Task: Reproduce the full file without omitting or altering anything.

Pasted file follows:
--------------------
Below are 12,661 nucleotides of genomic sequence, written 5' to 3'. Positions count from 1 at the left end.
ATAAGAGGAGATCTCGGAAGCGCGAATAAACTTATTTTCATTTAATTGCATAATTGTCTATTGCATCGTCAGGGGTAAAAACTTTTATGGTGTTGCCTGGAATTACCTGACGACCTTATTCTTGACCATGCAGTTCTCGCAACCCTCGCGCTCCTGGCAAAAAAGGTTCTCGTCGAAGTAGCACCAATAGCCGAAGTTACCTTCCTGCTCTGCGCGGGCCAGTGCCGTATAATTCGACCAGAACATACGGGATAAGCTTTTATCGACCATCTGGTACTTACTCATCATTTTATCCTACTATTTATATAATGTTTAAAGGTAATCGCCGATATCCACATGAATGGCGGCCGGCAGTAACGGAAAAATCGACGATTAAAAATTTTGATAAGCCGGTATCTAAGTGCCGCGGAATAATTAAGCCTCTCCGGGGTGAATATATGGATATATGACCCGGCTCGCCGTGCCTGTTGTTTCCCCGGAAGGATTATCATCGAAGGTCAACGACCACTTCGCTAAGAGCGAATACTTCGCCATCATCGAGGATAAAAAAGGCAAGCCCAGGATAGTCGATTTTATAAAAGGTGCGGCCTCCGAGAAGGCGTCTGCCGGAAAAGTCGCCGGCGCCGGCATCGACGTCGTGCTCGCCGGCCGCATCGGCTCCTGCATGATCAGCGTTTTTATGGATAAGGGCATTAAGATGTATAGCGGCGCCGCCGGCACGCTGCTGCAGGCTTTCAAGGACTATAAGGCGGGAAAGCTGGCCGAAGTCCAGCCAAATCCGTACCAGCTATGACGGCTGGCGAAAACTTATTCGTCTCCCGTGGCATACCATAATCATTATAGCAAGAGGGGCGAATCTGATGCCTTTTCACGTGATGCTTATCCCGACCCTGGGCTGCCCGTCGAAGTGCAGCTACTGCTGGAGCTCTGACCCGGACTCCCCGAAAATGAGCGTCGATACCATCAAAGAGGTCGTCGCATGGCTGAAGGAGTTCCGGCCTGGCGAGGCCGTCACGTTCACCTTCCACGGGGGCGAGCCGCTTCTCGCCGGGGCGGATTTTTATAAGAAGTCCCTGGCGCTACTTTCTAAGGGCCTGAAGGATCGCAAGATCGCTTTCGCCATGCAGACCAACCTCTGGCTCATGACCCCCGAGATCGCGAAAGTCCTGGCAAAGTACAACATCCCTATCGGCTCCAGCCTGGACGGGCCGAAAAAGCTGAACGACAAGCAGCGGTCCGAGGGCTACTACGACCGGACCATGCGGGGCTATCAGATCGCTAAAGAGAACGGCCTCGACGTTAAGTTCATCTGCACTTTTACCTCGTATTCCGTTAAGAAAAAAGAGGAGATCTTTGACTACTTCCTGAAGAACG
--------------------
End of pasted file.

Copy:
Below are 12,661 nucleotides of genomic sequence, written 5' to 3'. Positions count from 1 at the left end.
ATAAGAGGAGATCTCGGAAGCGCGAATAAACTTATTTTCATTTAATTGCATAATTGTCTATTGCATCGTCAGGGGTAAAAACTTTTATGGTGTTGCCTGGAATTACCTGACGACCTTATTCTTGACCATGCAGTTCTCGCAACCCTCGCGCTCCTGGCAAAAAAGGTTCTCGTCGAAGTAGCACCAATAGCCGAAGTTACCTTCCTGCTCTGCGCGGGCCAGTGCCGTATAATTCGACCAGAACATACGGGATAAGCTTTTATCGACCATCTGGTACTTACTCATCATTTTATCCTACTATTTATATAATGTTTAAAGGTAATCGCCGATATCCACATGAATGGCGGCCGGCAGTAACGGAAAAATCGACGATTAAAAATTTTGATAAGCCGGTATCTAAGTGCCGCGGAATAATTAAGCCTCTCCGGGGTGAATATATGGATATATGACCCGGCTCGCCGTGCCTGTTGTTTCCCCGGAAGGATTATCATCGAAGGTCAACGACCACTTCGCTAAGAGCGAATACTTCGCCATCATCGAGGATAAAAAAGGCAAGCCCAGGATAGTCGATTTTATAAAAGGTGCGGCCTCCGAGAAGGCGTCTGCCGGAAAAGTCGCCGGCGCCGGCATCGACGTCGTGCTCGCCGGCCGCATCGGCTCCTGCATGATCAGCGTTTTTATGGATAAGGGCATTAAGATGTATAGCGGCGCCGCCGGCACGCTGCTGCAGGCTTTCAAGGACTATAAGGCGGGAAAGCTGGCCGAAGTCCAGCCAAATCCGTACCAGCTATGACGGCTGGCGAAAACTTATTCGTCTCCCGTGGCATACCATAATCATTATAGCAAGAGGGGCGAATCTGATGCCTTTTCACGTGATGCTTATCCCGACCCTGGGCTGCCCGTCGAAGTGCAGCTACTGCTGGAGCTCTGACCCGGACTCCCCGAAAATGAGCGTCGATACCATCAAAGAGGTCGTCGCATGGCTGAAGGAGTTCCGGCCTGGCGAGGCCGTCACGTTCACCTTCCACGGGGGCGAGCCGCTTCTCGCCGGGGCGGATTTTTATAAGAAGTCCCTGGCGCTACTTTCTAAGGGCCTGAAGGATCGCAAGATCGCTTTCGCCATGCAGACCAACCTCTGGCTCATGACCCCCGAGATCGCGAAAGTCCTGGCAAAGTACAACATCCCTATCGGCTCCAGCCTGGACGGGCCGAAAAAGCTGAACGACAAGCAGCGGTCCGAGGGCTACTACGACCGGACCATGCGGGGCTATCAGATCGCTAAAGAGAACGGCCTCGACGTTAAGTTCATCTGCACTTTTACCTCGTATTCCGTTAAGAAAAAAGAGGAGATCTTTGACTACTTCCTGAAGAACG